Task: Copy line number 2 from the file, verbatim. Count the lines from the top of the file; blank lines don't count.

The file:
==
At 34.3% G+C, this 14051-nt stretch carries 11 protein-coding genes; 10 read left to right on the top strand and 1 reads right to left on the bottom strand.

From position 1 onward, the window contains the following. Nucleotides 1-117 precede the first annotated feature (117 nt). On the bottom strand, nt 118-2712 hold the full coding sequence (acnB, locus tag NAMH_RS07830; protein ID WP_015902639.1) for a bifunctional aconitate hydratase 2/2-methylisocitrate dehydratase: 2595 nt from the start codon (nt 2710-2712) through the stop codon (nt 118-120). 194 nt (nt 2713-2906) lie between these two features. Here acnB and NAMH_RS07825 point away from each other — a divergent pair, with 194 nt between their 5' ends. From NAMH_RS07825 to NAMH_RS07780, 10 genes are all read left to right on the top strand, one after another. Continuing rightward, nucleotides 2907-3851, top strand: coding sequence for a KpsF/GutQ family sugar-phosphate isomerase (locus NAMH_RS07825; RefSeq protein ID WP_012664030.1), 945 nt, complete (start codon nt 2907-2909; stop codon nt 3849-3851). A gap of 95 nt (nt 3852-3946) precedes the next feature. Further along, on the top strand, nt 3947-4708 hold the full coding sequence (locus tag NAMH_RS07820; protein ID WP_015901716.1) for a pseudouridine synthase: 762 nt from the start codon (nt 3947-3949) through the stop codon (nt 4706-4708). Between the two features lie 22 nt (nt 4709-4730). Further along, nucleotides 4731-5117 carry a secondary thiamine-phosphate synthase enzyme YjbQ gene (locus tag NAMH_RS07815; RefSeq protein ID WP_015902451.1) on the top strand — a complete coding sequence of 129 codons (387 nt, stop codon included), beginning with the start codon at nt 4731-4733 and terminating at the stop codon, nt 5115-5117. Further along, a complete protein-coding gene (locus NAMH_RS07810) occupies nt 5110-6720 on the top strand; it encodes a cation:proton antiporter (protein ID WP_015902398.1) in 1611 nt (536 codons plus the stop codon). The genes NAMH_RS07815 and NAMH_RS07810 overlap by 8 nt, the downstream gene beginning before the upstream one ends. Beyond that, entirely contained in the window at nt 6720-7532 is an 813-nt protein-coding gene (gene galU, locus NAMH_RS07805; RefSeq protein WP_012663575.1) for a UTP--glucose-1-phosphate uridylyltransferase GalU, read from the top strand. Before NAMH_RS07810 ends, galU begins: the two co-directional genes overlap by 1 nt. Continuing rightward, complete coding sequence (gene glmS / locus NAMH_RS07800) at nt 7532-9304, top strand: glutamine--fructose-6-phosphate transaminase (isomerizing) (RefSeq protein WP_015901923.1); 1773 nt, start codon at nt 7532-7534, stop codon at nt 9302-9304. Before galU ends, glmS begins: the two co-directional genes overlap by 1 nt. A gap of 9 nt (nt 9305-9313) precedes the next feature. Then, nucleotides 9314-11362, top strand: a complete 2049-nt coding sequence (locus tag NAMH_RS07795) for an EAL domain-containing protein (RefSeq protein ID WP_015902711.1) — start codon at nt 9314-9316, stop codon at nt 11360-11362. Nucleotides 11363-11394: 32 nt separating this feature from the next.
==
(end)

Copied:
From position 1 onward, the window contains the following. Nucleotides 1-117 precede the first annotated feature (117 nt). On the bottom strand, nt 118-2712 hold the full coding sequence (acnB, locus tag NAMH_RS07830; protein ID WP_015902639.1) for a bifunctional aconitate hydratase 2/2-methylisocitrate dehydratase: 2595 nt from the start codon (nt 2710-2712) through the stop codon (nt 118-120). 194 nt (nt 2713-2906) lie between these two features. Here acnB and NAMH_RS07825 point away from each other — a divergent pair, with 194 nt between their 5' ends. From NAMH_RS07825 to NAMH_RS07780, 10 genes are all read left to right on the top strand, one after another. Continuing rightward, nucleotides 2907-3851, top strand: coding sequence for a KpsF/GutQ family sugar-phosphate isomerase (locus NAMH_RS07825; RefSeq protein ID WP_012664030.1), 945 nt, complete (start codon nt 2907-2909; stop codon nt 3849-3851). A gap of 95 nt (nt 3852-3946) precedes the next feature. Further along, on the top strand, nt 3947-4708 hold the full coding sequence (locus tag NAMH_RS07820; protein ID WP_015901716.1) for a pseudouridine synthase: 762 nt from the start codon (nt 3947-3949) through the stop codon (nt 4706-4708). Between the two features lie 22 nt (nt 4709-4730). Further along, nucleotides 4731-5117 carry a secondary thiamine-phosphate synthase enzyme YjbQ gene (locus tag NAMH_RS07815; RefSeq protein ID WP_015902451.1) on the top strand — a complete coding sequence of 129 codons (387 nt, stop codon included), beginning with the start codon at nt 4731-4733 and terminating at the stop codon, nt 5115-5117. Further along, a complete protein-coding gene (locus NAMH_RS07810) occupies nt 5110-6720 on the top strand; it encodes a cation:proton antiporter (protein ID WP_015902398.1) in 1611 nt (536 codons plus the stop codon). The genes NAMH_RS07815 and NAMH_RS07810 overlap by 8 nt, the downstream gene beginning before the upstream one ends. Beyond that, entirely contained in the window at nt 6720-7532 is an 813-nt protein-coding gene (gene galU, locus NAMH_RS07805; RefSeq protein WP_012663575.1) for a UTP--glucose-1-phosphate uridylyltransferase GalU, read from the top strand. Before NAMH_RS07810 ends, galU begins: the two co-directional genes overlap by 1 nt. Continuing rightward, complete coding sequence (gene glmS / locus NAMH_RS07800) at nt 7532-9304, top strand: glutamine--fructose-6-phosphate transaminase (isomerizing) (RefSeq protein WP_015901923.1); 1773 nt, start codon at nt 7532-7534, stop codon at nt 9302-9304. Before galU ends, glmS begins: the two co-directional genes overlap by 1 nt. A gap of 9 nt (nt 9305-9313) precedes the next feature. Then, nucleotides 9314-11362, top strand: a complete 2049-nt coding sequence (locus tag NAMH_RS07795) for an EAL domain-containing protein (RefSeq protein ID WP_015902711.1) — start codon at nt 9314-9316, stop codon at nt 11360-11362. Nucleotides 11363-11394: 32 nt separating this feature from the next.